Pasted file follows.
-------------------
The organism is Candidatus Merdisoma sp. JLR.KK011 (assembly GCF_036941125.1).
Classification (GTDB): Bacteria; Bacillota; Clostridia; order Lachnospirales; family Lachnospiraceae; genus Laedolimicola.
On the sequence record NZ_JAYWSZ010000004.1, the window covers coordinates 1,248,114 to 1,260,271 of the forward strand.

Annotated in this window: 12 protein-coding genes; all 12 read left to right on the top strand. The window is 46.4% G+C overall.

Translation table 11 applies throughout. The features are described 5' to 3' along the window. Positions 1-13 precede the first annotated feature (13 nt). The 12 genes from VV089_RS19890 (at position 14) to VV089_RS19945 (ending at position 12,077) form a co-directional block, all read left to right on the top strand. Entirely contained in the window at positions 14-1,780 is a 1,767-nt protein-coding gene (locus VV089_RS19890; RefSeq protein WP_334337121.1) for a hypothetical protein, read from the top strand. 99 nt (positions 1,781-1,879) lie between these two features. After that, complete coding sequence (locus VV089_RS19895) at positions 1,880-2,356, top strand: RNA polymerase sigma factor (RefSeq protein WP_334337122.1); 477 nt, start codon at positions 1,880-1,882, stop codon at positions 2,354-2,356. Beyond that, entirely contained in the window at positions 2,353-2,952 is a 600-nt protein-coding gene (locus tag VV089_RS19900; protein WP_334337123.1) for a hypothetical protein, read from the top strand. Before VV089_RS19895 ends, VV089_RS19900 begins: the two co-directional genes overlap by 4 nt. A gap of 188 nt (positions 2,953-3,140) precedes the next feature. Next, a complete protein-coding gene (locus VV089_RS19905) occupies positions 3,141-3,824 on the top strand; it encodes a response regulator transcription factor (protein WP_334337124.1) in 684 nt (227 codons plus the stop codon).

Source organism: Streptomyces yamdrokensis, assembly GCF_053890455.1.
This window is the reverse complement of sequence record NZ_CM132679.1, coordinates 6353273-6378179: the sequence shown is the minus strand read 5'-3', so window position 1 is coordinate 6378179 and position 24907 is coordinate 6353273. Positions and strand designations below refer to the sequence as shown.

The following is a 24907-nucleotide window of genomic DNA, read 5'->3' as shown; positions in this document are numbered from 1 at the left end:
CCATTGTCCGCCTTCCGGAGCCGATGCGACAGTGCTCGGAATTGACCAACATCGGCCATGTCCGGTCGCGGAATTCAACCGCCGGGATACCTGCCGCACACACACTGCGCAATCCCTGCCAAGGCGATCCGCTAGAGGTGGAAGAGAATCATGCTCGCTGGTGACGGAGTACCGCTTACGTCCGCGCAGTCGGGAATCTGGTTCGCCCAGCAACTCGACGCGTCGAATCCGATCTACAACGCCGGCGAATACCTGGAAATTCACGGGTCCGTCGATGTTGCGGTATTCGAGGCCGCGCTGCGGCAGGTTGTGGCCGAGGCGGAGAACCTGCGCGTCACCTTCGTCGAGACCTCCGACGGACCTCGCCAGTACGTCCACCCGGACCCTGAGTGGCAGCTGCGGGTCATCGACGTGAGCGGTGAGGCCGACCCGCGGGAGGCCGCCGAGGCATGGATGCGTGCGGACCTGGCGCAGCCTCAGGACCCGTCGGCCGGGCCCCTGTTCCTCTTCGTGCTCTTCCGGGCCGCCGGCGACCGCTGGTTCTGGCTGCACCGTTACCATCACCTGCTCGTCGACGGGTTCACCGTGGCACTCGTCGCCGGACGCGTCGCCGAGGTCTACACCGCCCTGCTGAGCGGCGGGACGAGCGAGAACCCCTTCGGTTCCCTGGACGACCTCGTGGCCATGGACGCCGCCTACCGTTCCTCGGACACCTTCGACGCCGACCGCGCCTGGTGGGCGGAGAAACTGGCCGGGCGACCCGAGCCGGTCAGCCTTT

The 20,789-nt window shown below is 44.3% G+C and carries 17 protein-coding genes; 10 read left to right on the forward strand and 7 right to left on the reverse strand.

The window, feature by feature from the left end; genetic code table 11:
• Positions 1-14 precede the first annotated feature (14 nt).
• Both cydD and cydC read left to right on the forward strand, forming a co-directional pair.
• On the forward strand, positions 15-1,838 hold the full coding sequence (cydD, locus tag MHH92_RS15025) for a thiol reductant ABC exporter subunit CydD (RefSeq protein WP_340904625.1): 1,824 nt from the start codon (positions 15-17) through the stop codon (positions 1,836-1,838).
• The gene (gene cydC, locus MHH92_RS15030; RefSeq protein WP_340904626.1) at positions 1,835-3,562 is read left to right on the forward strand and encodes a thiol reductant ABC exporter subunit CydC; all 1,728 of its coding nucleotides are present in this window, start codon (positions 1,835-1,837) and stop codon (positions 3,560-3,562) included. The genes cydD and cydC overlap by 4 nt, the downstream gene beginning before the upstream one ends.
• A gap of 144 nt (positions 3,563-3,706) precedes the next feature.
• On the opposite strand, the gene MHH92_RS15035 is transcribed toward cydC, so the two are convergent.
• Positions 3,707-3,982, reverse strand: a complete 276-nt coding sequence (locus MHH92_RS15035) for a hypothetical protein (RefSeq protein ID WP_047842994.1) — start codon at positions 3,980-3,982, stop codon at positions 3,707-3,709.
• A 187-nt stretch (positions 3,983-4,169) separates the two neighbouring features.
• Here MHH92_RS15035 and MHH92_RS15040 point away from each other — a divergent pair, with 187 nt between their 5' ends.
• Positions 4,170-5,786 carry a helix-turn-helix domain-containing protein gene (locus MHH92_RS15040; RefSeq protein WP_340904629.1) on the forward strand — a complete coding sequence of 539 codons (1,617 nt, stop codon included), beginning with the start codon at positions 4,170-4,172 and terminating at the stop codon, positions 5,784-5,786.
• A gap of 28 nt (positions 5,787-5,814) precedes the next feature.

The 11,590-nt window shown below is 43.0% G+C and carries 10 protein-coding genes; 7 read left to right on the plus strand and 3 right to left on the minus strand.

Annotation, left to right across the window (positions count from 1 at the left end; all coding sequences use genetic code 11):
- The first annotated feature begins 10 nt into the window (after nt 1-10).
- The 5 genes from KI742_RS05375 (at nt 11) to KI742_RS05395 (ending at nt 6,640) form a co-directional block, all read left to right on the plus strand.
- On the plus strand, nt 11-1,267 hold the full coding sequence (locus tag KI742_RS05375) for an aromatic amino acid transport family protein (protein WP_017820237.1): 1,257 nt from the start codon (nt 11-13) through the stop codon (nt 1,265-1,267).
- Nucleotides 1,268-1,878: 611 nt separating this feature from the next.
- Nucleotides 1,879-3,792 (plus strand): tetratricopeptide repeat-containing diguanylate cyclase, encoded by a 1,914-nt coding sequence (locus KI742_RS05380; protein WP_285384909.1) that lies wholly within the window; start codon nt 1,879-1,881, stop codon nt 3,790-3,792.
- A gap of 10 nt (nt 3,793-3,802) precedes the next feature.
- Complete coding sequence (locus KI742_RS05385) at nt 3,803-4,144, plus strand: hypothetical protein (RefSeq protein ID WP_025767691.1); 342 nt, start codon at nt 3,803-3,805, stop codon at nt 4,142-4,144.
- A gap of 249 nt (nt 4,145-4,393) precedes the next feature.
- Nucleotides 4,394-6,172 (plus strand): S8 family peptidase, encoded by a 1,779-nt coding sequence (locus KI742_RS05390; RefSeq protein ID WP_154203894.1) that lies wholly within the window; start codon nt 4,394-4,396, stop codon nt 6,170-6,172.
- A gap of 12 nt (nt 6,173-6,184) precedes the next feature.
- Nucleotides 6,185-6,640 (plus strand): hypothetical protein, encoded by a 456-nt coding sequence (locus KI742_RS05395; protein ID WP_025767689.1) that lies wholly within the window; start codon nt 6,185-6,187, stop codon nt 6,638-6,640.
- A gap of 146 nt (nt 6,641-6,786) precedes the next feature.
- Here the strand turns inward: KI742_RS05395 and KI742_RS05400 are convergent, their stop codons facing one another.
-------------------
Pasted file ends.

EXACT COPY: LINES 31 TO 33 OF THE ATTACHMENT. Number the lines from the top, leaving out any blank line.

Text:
- Complete coding sequence (locus KI742_RS05385) at nt 3,803-4,144, plus strand: hypothetical protein (RefSeq protein ID WP_025767691.1); 342 nt, start codon at nt 3,803-3,805, stop codon at nt 4,142-4,144.
- A gap of 249 nt (nt 4,145-4,393) precedes the next feature.
- Nucleotides 4,394-6,172 (plus strand): S8 family peptidase, encoded by a 1,779-nt coding sequence (locus KI742_RS05390; RefSeq protein ID WP_154203894.1) that lies wholly within the window; start codon nt 4,394-4,396, stop codon nt 6,170-6,172.